Hell’s Highway: Operation Market Garden in the Netherlands

On their advance north towards Nijmegen and Arnhem, the ground troops of Operation Market Garden had to deal with fierce opposition and frequent counterattacks. As a result of the serious delays, vital reinforcements could not reach the Arnhem bridge in time and Operation Market Garden failed. This day trip will lead you past locations of Operation Market Garden. During your trip you will learn about the battles the Allied troops fought in 1944. At the Liberation Route audio spots you can use your phone to listen to stories of historical events that occurred at these locations.


The Battle of the Scheldt, Zeeland and North-Brabant

By the last months of 1944 the Allies desperately needed a large harbour to supply their troops. They had captured Antwerp in Belgium with its ports intact in September, but they could not use the port while the German troops held the banks of the Scheldt. This meant that the Allies had to capture the Dutch province Zeeland. In the heavy fighting that ensued many lives were lost and enormous damage was done to the provinces Zeeland and North-Brabant by floods and fighting.


Operation Veritable and the Rhineland Offensive

Discover the terrain of Operation Veritable by bike or by car. Start your day trip with an extensive historical introduction at the National Liberation Museum 1944-1945 in Groesbeek. Continue your discovery by following the route past the Liberation Route audio spots. Here you can use your phone to listen to stories of historical events that occurred during the Second World War. Operation Veritable was part of an Allied pincer-movement, the Rhineland Offensive, aiming to clear the area between the Rur river and the Rhine river of German forces.


The Battle of the Bulge in and around Bastogne

This programme will show you the traces of what happened during of the Battle of the Bulge in Bastogne. First of all, you will go to the Bastogne Barracks where you can see exhibitions, reconstructions, and a large number of vehicles. You will then visit the Bastogne War Museum where you can learn what happened through the story of four characters. After that, you will head to the small village of Foy, where you can still see actual ‘fox holes’. Then, you will visit the German military cemetery of Recogne. Finally, a visit to ‘Peace Wood’ will remind you of the U.S.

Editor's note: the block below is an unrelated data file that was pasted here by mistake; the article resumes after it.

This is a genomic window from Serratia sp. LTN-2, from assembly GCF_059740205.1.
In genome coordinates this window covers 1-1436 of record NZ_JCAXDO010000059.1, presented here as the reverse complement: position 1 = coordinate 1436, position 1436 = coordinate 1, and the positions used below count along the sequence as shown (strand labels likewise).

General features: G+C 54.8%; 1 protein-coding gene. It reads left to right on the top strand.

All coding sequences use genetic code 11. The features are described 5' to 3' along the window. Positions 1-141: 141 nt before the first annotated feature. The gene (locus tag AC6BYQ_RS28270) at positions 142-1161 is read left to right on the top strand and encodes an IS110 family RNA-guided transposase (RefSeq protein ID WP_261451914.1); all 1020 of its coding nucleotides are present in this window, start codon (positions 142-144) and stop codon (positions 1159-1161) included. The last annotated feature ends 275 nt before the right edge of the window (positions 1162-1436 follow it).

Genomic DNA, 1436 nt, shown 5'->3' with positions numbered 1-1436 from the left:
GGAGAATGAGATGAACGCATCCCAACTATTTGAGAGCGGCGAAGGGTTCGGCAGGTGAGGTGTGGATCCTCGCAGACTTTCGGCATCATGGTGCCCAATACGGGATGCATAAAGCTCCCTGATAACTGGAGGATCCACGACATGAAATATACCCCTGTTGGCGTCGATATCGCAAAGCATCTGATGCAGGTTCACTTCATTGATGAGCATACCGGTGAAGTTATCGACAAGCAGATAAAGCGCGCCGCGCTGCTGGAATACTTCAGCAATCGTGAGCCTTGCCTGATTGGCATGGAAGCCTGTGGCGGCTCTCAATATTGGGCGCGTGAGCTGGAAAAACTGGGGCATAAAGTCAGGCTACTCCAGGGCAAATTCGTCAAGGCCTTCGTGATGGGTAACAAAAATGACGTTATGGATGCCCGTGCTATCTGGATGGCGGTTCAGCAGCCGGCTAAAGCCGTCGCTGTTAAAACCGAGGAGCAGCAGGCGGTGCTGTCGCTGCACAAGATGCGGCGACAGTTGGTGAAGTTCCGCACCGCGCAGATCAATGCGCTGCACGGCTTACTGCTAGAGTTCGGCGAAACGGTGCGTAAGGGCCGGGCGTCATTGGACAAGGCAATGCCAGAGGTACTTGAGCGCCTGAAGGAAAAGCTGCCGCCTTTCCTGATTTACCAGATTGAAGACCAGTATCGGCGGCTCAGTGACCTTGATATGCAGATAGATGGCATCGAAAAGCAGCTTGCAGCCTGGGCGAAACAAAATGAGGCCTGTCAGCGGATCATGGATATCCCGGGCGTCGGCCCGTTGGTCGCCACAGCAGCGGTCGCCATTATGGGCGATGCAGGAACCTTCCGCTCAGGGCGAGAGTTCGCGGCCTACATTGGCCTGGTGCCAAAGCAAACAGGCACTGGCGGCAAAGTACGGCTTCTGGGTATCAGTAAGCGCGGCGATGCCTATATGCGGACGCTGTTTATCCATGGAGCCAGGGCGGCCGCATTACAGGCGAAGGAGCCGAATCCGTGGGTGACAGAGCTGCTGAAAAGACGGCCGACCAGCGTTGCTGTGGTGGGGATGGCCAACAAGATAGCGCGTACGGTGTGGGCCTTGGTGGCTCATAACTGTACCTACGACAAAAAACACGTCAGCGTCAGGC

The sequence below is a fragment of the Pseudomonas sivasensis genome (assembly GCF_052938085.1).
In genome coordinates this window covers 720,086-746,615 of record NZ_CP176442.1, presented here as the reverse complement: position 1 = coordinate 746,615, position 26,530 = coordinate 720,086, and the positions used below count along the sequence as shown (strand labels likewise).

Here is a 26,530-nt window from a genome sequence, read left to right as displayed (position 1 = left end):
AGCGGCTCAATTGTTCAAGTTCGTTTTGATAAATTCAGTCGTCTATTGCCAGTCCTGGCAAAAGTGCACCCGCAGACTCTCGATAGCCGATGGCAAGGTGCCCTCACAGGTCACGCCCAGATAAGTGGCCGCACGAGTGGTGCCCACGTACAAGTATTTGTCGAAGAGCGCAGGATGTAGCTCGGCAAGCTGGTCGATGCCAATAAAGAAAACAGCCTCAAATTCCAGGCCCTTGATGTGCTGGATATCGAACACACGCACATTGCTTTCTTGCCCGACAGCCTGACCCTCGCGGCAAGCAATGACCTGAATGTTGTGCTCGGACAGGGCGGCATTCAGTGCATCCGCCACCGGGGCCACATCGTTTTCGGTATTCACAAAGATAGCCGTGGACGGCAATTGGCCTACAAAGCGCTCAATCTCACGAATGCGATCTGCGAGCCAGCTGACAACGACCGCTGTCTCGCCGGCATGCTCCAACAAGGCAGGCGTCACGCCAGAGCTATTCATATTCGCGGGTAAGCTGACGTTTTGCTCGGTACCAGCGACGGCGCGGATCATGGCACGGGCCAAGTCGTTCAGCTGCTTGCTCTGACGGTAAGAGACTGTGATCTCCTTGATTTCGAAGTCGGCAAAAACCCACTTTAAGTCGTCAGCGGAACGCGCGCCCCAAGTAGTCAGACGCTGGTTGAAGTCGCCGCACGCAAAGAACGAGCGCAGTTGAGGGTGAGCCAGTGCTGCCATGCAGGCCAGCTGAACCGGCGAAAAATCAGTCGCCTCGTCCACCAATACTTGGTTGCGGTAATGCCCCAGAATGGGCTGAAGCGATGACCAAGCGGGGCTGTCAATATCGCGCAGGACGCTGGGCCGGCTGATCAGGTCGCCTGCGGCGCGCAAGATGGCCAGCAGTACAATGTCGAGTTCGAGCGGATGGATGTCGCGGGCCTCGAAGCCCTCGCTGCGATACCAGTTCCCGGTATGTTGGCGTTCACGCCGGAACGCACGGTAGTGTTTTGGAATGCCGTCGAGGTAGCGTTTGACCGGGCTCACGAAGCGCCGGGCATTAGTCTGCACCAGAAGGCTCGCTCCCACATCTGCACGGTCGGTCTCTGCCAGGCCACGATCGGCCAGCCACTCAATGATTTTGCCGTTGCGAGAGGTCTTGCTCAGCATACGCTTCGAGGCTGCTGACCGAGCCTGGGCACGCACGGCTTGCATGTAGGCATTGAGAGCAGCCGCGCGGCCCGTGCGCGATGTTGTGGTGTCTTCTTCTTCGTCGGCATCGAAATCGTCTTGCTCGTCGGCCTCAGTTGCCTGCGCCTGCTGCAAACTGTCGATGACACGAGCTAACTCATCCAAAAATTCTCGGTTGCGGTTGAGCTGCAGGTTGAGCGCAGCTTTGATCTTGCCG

In the footsteps of the British in Normandy

The British forces arrived in Normandy on the night of 5 June 1944. This route allows you to discover their movements in Calvados. Start by visiting the Memorial of Caen, which will present the general context for D-Day. Then leave for Bayeux and finish your first day with the visit of the British military cemetery.

After a night in Bayeux, continue your tour with the Memorial Museum of the Battle of Normandy in the morning and the D-Day Landing Museum of Arromanches in the afternoon which will present the construction of Port Winston.


The must see in Normandy

If you only have one day to explore the history of the Normandy Landings and the Battle of Normandy there are three essential sites to visit for an overview.

Start by visiting the Memorial of Caen City of History for Peace, which offers a reflection on Peace. This memorial will present the history of the Second World War as a whole, as well as the subsequent conflicts.


In the footsteps of the Soviet troops in Berlin

The tour begins with a visit to the Seelow Heights Memorial Site and Museum. The permanent exhibition documents the April 1945 battle between Soviet troops and the Wehrmacht on the historic site. Continue by car to Berlin. In Berlin-Karlshorst, at the headquarters of the Soviet military administration in Germany, the Wehrmacht signed the unconditional surrender on 8 May 1945. Today the building houses the German-Russian Museum. Apart from the Capitulation Room, you can also tour the permanent exhibition recalling the war of annihilation against the Soviet Union.


The Liberation of Cherbourg Harbour

Begin this itinerary in the Utah Beach area, with tours of the Airborne Museum and the Utah Beach D-Day Museum. They will show you the role of American airborne and of infantry troops in the liberation of Cherbourg Harbour, and how the port of Cherbourg was key to the success of Operation Overlord. Afterwards you could spend the night in the area.


Remains of the Atlantic Wall in Normandy

The construction of the Atlantic Wall begins in 1942 with the objective of building 15,000 defensive structures along the shores of the North Sea, the English Channel and the Atlantic. Numerous vestiges are still visible along the Normandy coasts today and you can discover different places of German positions.


Following the Airborne Troops in Normandy

The D-Day landing operation began on the night of 5 June with the release of three Airborne Divisions on both sides of the front: the Americans in the Manche department and the British in the Calvados department.



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